[*Yes, as Elizabeth Gilbert’s new book, Big Magic. If you have not read it, I suggest you or your fingers run-not-walk to Amazon, Audible, or your local independent bookseller. NOW.]
On Saturday, the day after I stopped the drug, DP and I spent the morning becoming ALS.net “ambassadors”* for their outreach in the coming year.
It was the very same passion that drives Mary Ann & Bob Blais, and Jon before his death, with the Blazeman Foundation. I’ve never seen that depth of conviction so up close and personal anywhere else in ALS-land.
The other big event of Saturday was ALS.net’s fundraising gala, the White Coat Affair. I’d been asked to give a short, 3-minute speech as part of the program. After dinner, there were 3 pairs of speakers – a person with ALS and an ALS.net staff member – sharing their stories and discussing the research.
I spoke last and was more than a little intimidated to be following Pat Quinn, one of THE founders of the Ice Bucket Challenge that brought in $220 million worldwide in 2014. At the last minute, I made DP come up to the microphone with me to hold my speech and calm my nerves…or at least keep me upright.
|ALS.net ambassadors: Teresa, Beth, me. LOVE THESE LADIES!!|
I’ll just give you one example. Arthur “Arty” Cohen and his wife, Janet, were at our table. Arty is the Chief Pickle Officer (CPO) of PickALS, a nonprofit in Maplewood, NJ that sells pickles to raise money for ALS research. Cukes for a cure.
Even though ALS has taken his voice completely, we carried on like old friends as he typed with one thumb on his iPhone. When he wasn’t “talking,” his hand was over his mouth, shoulders shaking in silent laughter. We discovered our tuxedo cats, Charlie and Lizzie, must have been separated at birth because they’re practically twins. Tomorrow was his 29th anniversary with Janet. He was genuinely happy – no, he was brimming with joy – just as caught up as I was in the enchanted energy of the evening, watching the beautiful souls swirling around us who’d endured so much heartache that could have stolen their spirit. And still, there they were laughing, hugging, taking photos, connecting.
“I don’t want it to end!” he typed to me at close to 1am.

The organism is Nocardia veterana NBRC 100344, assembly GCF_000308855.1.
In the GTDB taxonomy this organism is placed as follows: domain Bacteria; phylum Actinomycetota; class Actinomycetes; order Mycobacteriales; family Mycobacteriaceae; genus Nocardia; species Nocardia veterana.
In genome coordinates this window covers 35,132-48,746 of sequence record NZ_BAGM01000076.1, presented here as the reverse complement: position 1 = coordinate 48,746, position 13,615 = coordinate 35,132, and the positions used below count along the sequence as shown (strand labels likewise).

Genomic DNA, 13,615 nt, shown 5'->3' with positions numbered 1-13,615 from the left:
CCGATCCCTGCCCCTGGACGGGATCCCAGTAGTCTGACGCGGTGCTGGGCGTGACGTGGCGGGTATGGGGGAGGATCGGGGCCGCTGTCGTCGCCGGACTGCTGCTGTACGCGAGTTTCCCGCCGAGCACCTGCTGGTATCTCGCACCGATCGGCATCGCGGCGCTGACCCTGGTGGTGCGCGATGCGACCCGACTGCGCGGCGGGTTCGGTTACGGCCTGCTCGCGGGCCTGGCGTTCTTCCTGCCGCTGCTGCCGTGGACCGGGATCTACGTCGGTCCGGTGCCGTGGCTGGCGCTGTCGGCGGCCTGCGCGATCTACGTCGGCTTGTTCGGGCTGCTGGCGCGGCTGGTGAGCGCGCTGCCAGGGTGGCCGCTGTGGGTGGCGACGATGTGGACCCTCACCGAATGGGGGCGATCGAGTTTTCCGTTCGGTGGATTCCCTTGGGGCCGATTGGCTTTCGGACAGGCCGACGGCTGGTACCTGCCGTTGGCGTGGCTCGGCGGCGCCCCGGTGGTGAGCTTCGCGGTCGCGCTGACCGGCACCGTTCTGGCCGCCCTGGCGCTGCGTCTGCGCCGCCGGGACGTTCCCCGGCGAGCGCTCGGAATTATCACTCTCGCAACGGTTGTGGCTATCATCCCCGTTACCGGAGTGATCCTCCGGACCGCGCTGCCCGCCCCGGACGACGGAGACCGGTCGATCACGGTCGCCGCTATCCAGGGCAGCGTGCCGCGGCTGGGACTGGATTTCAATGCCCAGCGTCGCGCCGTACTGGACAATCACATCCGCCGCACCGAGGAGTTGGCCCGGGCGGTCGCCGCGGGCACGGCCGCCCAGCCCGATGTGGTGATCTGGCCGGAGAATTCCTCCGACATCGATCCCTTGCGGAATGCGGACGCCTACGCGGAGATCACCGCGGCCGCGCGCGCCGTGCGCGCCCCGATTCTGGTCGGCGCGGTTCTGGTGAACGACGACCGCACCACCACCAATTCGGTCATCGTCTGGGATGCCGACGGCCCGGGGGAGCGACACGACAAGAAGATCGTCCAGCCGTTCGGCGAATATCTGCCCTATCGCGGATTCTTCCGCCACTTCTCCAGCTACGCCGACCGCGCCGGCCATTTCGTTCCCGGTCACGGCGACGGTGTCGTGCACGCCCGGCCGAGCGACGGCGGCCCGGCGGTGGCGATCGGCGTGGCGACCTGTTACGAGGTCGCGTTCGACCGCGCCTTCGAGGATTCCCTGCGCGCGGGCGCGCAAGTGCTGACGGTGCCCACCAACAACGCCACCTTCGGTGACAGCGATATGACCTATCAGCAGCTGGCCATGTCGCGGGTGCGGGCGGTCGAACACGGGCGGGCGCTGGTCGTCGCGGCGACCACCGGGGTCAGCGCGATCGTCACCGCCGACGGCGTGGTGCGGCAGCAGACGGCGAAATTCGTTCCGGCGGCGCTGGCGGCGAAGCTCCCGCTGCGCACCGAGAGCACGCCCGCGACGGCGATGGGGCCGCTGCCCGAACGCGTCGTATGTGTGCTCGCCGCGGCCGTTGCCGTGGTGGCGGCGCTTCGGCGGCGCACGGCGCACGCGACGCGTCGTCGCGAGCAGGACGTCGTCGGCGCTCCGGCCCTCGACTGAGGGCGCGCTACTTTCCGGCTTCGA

|Our AWESOME Table #28! Arty & me (with our uber-important thumbs) in front. ALS warrior Rob behind Arty.|
My FB newsfeed is totally schizophrenic these days.
One post from an ALS group reads: “My sister has stopped wearing her bipap because it dries out her mouth. We’ve adjusted the humidity and used biotene before she puts it on but nothing seems to help. The strap they gave us to help keep her mouth closed doesn’t work. Any suggestions?”
It’s wacky. I have thought about dropping out of the Tri-Fecta – what do I care about wetsuits, aero position, or new sneakers these days? But I haven’t because I still consider myself a triathlete and I’ve made friends in the Tri-Fecta who have supported me since my diagnosis who I like to keep up with.
Then the Tri-Fecta came through for me in a way I never expected.
When Meredith Atwood, the SBM herself, approached me with her idea to do a “virtual race” honoring me and benefiting ALS, my eyes bugged out. My idol, my triathaHERO since 2013 when I listened to her book on repeat all summer leading up to the 70.3 said what the what?? I had no idea what a virtual race was but of course I said yes.
I loved reading the posts roll in over the weekend. There were my sweet friends and Team Drea members with their families, all who have become like family to me – they’ve already done so much for this cause, for me, and yet were back out there again, smiling and appreciating. Then there was the Tri-Fecta – more or less complete strangers out there doing the same for some woman they’d never met for a cause they likely didn’t have a personal connection with. But they got it.
So I implore you to ask yourself the question: “what else can I do?”